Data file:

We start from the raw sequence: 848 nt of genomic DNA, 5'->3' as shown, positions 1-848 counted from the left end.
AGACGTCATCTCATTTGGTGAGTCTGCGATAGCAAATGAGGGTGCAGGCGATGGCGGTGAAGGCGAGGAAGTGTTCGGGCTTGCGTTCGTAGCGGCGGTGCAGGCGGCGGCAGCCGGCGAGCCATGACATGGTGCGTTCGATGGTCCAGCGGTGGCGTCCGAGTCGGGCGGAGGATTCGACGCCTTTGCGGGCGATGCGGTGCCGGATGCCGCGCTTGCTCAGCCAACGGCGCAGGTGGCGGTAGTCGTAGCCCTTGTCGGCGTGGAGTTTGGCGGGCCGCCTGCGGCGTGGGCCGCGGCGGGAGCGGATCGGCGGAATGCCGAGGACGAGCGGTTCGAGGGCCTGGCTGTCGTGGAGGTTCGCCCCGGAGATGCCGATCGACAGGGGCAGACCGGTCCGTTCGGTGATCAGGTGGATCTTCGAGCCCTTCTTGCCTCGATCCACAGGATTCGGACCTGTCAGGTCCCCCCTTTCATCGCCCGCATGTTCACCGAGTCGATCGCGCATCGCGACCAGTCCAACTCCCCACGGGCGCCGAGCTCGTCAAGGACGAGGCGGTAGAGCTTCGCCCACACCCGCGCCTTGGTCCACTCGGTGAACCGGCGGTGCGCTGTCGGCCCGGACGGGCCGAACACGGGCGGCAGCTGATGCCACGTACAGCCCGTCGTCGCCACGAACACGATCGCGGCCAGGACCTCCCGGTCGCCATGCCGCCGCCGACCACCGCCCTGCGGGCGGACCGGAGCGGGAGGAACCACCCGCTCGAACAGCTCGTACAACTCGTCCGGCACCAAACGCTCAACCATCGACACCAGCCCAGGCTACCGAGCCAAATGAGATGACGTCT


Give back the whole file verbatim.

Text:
We start from the raw sequence: 848 nt of genomic DNA, 5'->3' as shown, positions 1-848 counted from the left end.
AGACGTCATCTCATTTGGTGAGTCTGCGATAGCAAATGAGGGTGCAGGCGATGGCGGTGAAGGCGAGGAAGTGTTCGGGCTTGCGTTCGTAGCGGCGGTGCAGGCGGCGGCAGCCGGCGAGCCATGACATGGTGCGTTCGATGGTCCAGCGGTGGCGTCCGAGTCGGGCGGAGGATTCGACGCCTTTGCGGGCGATGCGGTGCCGGATGCCGCGCTTGCTCAGCCAACGGCGCAGGTGGCGGTAGTCGTAGCCCTTGTCGGCGTGGAGTTTGGCGGGCCGCCTGCGGCGTGGGCCGCGGCGGGAGCGGATCGGCGGAATGCCGAGGACGAGCGGTTCGAGGGCCTGGCTGTCGTGGAGGTTCGCCCCGGAGATGCCGATCGACAGGGGCAGACCGGTCCGTTCGGTGATCAGGTGGATCTTCGAGCCCTTCTTGCCTCGATCCACAGGATTCGGACCTGTCAGGTCCCCCCTTTCATCGCCCGCATGTTCACCGAGTCGATCGCGCATCGCGACCAGTCCAACTCCCCACGGGCGCCGAGCTCGTCAAGGACGAGGCGGTAGAGCTTCGCCCACACCCGCGCCTTGGTCCACTCGGTGAACCGGCGGTGCGCTGTCGGCCCGGACGGGCCGAACACGGGCGGCAGCTGATGCCACGTACAGCCCGTCGTCGCCACGAACACGATCGCGGCCAGGACCTCCCGGTCGCCATGCCGCCGCCGACCACCGCCCTGCGGGCGGACCGGAGCGGGAGGAACCACCCGCTCGAACAGCTCGTACAACTCGTCCGGCACCAAACGCTCAACCATCGACACCAGCCCAGGCTACCGAGCCAAATGAGATGACGTCT